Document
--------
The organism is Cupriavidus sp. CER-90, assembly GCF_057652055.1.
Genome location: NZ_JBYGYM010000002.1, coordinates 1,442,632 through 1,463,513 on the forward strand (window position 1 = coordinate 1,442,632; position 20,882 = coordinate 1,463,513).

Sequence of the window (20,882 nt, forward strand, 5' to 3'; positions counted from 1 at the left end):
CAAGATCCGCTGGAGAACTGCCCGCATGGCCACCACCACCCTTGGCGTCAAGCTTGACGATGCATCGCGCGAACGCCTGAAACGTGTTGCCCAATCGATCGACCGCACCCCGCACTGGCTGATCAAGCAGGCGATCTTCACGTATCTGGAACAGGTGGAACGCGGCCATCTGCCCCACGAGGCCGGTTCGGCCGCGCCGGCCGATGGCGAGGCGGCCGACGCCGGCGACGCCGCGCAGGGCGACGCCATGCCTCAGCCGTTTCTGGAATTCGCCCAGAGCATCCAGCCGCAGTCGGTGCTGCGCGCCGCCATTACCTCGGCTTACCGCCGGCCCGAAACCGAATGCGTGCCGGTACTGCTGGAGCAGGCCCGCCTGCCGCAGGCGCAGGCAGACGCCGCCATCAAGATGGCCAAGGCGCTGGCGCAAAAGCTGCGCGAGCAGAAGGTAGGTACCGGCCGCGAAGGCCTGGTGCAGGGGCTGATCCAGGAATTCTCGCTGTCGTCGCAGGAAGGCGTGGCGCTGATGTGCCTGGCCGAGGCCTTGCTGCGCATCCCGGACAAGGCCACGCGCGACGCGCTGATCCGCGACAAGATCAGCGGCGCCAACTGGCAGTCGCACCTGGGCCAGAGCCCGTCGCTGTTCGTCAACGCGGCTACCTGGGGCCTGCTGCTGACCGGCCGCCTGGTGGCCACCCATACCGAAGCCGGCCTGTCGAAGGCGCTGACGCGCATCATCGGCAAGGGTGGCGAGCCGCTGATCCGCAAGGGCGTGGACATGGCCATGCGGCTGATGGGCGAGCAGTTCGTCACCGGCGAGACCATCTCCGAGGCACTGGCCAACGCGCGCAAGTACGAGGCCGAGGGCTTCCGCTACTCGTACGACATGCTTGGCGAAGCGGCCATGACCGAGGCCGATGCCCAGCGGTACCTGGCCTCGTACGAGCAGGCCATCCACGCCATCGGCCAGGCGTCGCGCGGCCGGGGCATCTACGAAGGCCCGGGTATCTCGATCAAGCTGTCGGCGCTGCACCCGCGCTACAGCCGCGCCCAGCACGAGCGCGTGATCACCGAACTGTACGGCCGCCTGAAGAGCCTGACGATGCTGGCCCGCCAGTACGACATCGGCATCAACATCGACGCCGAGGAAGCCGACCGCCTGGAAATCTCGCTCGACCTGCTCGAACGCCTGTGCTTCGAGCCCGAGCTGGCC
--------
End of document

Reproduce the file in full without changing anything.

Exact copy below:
The organism is Cupriavidus sp. CER-90, assembly GCF_057652055.1.
Genome location: NZ_JBYGYM010000002.1, coordinates 1,442,632 through 1,463,513 on the forward strand (window position 1 = coordinate 1,442,632; position 20,882 = coordinate 1,463,513).

Sequence of the window (20,882 nt, forward strand, 5' to 3'; positions counted from 1 at the left end):
CAAGATCCGCTGGAGAACTGCCCGCATGGCCACCACCACCCTTGGCGTCAAGCTTGACGATGCATCGCGCGAACGCCTGAAACGTGTTGCCCAATCGATCGACCGCACCCCGCACTGGCTGATCAAGCAGGCGATCTTCACGTATCTGGAACAGGTGGAACGCGGCCATCTGCCCCACGAGGCCGGTTCGGCCGCGCCGGCCGATGGCGAGGCGGCCGACGCCGGCGACGCCGCGCAGGGCGACGCCATGCCTCAGCCGTTTCTGGAATTCGCCCAGAGCATCCAGCCGCAGTCGGTGCTGCGCGCCGCCATTACCTCGGCTTACCGCCGGCCCGAAACCGAATGCGTGCCGGTACTGCTGGAGCAGGCCCGCCTGCCGCAGGCGCAGGCAGACGCCGCCATCAAGATGGCCAAGGCGCTGGCGCAAAAGCTGCGCGAGCAGAAGGTAGGTACCGGCCGCGAAGGCCTGGTGCAGGGGCTGATCCAGGAATTCTCGCTGTCGTCGCAGGAAGGCGTGGCGCTGATGTGCCTGGCCGAGGCCTTGCTGCGCATCCCGGACAAGGCCACGCGCGACGCGCTGATCCGCGACAAGATCAGCGGCGCCAACTGGCAGTCGCACCTGGGCCAGAGCCCGTCGCTGTTCGTCAACGCGGCTACCTGGGGCCTGCTGCTGACCGGCCGCCTGGTGGCCACCCATACCGAAGCCGGCCTGTCGAAGGCGCTGACGCGCATCATCGGCAAGGGTGGCGAGCCGCTGATCCGCAAGGGCGTGGACATGGCCATGCGGCTGATGGGCGAGCAGTTCGTCACCGGCGAGACCATCTCCGAGGCACTGGCCAACGCGCGCAAGTACGAGGCCGAGGGCTTCCGCTACTCGTACGACATGCTTGGCGAAGCGGCCATGACCGAGGCCGATGCCCAGCGGTACCTGGCCTCGTACGAGCAGGCCATCCACGCCATCGGCCAGGCGTCGCGCGGCCGGGGCATCTACGAAGGCCCGGGTATCTCGATCAAGCTGTCGGCGCTGCACCCGCGCTACAGCCGCGCCCAGCACGAGCGCGTGATCACCGAACTGTACGGCCGCCTGAAGAGCCTGACGATGCTGGCCCGCCAGTACGACATCGGCATCAACATCGACGCCGAGGAAGCCGACCGCCTGGAAATCTCGCTCGACCTGCTCGAACGCCTGTGCTTCGAGCCCGAGCTGGCC